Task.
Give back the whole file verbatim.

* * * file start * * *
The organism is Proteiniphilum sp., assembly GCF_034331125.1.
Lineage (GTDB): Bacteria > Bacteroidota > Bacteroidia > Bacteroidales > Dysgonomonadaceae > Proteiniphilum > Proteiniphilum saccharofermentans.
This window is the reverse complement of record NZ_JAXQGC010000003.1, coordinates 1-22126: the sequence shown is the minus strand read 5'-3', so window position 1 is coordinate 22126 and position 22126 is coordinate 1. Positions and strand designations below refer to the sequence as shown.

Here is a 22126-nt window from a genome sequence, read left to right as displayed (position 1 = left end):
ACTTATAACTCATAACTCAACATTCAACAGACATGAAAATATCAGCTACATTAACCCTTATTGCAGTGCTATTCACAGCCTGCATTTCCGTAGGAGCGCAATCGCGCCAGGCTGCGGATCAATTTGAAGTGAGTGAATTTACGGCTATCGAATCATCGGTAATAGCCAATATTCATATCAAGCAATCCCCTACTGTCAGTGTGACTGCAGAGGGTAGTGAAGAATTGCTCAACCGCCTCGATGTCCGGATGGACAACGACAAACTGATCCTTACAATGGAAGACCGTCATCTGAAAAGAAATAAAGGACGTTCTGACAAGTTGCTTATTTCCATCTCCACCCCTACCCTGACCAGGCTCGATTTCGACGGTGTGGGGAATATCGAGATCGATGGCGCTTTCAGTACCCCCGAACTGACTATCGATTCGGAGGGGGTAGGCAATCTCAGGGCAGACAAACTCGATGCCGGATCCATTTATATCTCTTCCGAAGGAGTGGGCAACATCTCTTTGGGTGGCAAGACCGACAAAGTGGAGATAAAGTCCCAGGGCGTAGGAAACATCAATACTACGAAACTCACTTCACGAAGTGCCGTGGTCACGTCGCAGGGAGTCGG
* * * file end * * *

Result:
The organism is Proteiniphilum sp., assembly GCF_034331125.1.
Lineage (GTDB): Bacteria > Bacteroidota > Bacteroidia > Bacteroidales > Dysgonomonadaceae > Proteiniphilum > Proteiniphilum saccharofermentans.
This window is the reverse complement of record NZ_JAXQGC010000003.1, coordinates 1-22126: the sequence shown is the minus strand read 5'-3', so window position 1 is coordinate 22126 and position 22126 is coordinate 1. Positions and strand designations below refer to the sequence as shown.

Here is a 22126-nt window from a genome sequence, read left to right as displayed (position 1 = left end):
ACTTATAACTCATAACTCAACATTCAACAGACATGAAAATATCAGCTACATTAACCCTTATTGCAGTGCTATTCACAGCCTGCATTTCCGTAGGAGCGCAATCGCGCCAGGCTGCGGATCAATTTGAAGTGAGTGAATTTACGGCTATCGAATCATCGGTAATAGCCAATATTCATATCAAGCAATCCCCTACTGTCAGTGTGACTGCAGAGGGTAGTGAAGAATTGCTCAACCGCCTCGATGTCCGGATGGACAACGACAAACTGATCCTTACAATGGAAGACCGTCATCTGAAAAGAAATAAAGGACGTTCTGACAAGTTGCTTATTTCCATCTCCACCCCTACCCTGACCAGGCTCGATTTCGACGGTGTGGGGAATATCGAGATCGATGGCGCTTTCAGTACCCCCGAACTGACTATCGATTCGGAGGGGGTAGGCAATCTCAGGGCAGACAAACTCGATGCCGGATCCATTTATATCTCTTCCGAAGGAGTGGGCAACATCTCTTTGGGTGGCAAGACCGACAAAGTGGAGATAAAGTCCCAGGGCGTAGGAAACATCAATACTACGAAACTCACTTCACGAAGTGCCGTGGTCACGTCGCAGGGAGTCGG